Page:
Crisil said ad revenue will rebound as economic activity improves, given their high correlation, while reopening of offices and people moving back to offices will help shore up subscription revenue
Aided by low base and the rising advertising and subscription revenue, the print media is likely to clock a 20 per cent topline growth to Rs 27,000 crore next fiscal, but soaring newsprint prices may tear off 300-350 bps of operating profitability for the sector, says a report.
In a report on Thursday, rating agency Crisil said ad revenue will rebound as economic activity improves, given their high correlation, while reopening of offices and people moving back to offices will help shore up subscription revenue.
The print industry is likely to report a 20 per cent revenue growth next fiscal at Rs 27,000 crore from Rs 18,600 crore seen in fiscal 2021. But that won’t be enough to reclaim the pre-pandemic highs of over Rs 32,000 crore. Also, the soaring newsprint prices will shave off 300-350 bps of operating revenue, the report said based on the companies those control 40 per cent of the industry revenue.
It can be noted that newsprints account for 30-35 per cent of operational cost of print media entities.
Ad revenue, which accounts for 70 percent of the sectoral topline, has recovered sharply after the second wave of the pandemic, supported by the festive season and state elections. The impact of the third wave was milder and limited to January.
Next fiscal, we expect ad revenue growing by 25 per cent on a low base. Ad volumes are expected to rebound fully to the pre-pandemic level next fiscal, but ad yield will recover only gradually, the report said.
On the other hand, subscription revenue, accounting for the balance 30 per cent of the topline, has recovered to a large extent for Hindi and regional language newspapers, but remains impacted for English dailies. This, too, is expected to grow 10 per cent next fiscal, led by resumption of offices and migration of working population back to metros, notes the report.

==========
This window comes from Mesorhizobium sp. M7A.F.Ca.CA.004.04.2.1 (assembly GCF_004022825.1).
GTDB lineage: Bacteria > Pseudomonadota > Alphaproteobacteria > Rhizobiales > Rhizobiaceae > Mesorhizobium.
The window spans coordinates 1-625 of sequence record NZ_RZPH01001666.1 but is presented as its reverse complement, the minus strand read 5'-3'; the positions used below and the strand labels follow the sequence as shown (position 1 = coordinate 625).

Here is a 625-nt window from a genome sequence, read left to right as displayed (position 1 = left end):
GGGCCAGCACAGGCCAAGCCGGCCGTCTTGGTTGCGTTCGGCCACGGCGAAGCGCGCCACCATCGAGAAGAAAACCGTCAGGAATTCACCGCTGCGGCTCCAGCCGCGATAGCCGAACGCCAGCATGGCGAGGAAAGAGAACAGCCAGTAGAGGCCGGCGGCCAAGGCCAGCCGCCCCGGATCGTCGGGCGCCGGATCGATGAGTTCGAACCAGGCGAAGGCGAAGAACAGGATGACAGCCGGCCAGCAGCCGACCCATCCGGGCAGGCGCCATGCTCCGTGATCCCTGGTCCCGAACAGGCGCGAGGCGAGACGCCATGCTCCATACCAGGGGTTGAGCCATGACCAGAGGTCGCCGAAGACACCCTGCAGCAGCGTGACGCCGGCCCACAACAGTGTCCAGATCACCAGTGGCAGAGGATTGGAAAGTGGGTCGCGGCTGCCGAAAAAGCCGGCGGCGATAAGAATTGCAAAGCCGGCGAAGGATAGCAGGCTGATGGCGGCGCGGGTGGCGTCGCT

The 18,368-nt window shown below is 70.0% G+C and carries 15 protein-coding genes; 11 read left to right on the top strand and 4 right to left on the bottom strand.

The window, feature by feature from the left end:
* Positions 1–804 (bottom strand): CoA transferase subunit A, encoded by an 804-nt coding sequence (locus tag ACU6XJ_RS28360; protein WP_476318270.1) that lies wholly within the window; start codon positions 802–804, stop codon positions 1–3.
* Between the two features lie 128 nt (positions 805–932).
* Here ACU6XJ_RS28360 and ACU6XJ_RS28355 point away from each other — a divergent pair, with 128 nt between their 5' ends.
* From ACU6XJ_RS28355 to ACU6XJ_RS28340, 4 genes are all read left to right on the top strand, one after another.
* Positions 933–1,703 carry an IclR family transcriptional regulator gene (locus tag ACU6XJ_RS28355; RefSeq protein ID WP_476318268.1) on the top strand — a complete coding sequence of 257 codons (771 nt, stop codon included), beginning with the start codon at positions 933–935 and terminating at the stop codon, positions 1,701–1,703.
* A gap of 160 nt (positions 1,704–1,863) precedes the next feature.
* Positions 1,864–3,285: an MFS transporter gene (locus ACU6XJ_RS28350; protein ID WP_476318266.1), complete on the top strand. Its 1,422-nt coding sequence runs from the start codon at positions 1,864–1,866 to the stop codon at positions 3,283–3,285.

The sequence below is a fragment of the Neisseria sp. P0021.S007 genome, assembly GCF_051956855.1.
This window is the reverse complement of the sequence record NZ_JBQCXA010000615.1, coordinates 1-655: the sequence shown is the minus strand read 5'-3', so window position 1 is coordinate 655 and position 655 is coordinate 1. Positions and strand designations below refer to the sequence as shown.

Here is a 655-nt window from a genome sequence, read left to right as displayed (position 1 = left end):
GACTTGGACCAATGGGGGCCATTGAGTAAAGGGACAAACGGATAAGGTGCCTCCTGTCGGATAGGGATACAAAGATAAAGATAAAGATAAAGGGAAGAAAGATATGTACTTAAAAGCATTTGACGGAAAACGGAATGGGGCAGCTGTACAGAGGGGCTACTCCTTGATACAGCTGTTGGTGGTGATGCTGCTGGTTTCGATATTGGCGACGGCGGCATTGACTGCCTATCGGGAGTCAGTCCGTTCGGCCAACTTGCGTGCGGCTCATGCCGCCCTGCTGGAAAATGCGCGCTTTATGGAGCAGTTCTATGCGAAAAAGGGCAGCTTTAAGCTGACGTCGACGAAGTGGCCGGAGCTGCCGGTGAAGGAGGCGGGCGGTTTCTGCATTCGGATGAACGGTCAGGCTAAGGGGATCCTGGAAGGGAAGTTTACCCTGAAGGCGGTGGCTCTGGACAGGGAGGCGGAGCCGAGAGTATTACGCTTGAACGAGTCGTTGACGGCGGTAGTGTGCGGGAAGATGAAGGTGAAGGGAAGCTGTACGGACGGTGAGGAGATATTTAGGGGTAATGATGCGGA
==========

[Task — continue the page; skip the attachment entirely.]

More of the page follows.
However, the increasing shift in reading preference to digital media will continue to keep newspaper subscriptions below pre-pandemic levels, the report warned.
Interestingly, lower subscription volume of printed newspapers has helped the media companies sail through the pandemic as it kept a leash on the volume of newsprint consumed.
Newsprint prices have risen a whopping 60 per cent in the past one year because of shortage of new and recycled newsprint, rise in freight rates, rupee depreciation, and fall in supplies following closure of manufacturing capacities.
Operating margins of print media companies is seen contracting to 6-6.5 per cent next fiscal from 9-9.5 per cent this fiscal because of elevated newsprint prices. This is despite rationalisation of newsprint intake and expected increase in cover prices.
The print media industry imports over 50 per cent of its total newsprint demand. Russia is a major exporter, so its war with Ukraine can affect the demand-supply situation and impact newsprint prices, the report warned.
While the credit risk profiles of large print media companies will be cushioned by healthy liquidity and strong balance sheets, as most of them are net debt free, liquidity management will be crucial for the smaller ones because of the rise in newsprint prices, as their interest cover is estimated to be 2-2.5 times as this month-end.
The agency assumes that newsprint prices will peak over the next few months and will soften by the second quarter but any continued price rise or prolonged geopolitical issues, or further waves of the pandemic hitting the economy, are downside risks.
(Only the headline and picture of this report may have been reworked by the Business Standard staff; the rest of the content is auto-generated from a syndicated feed.)
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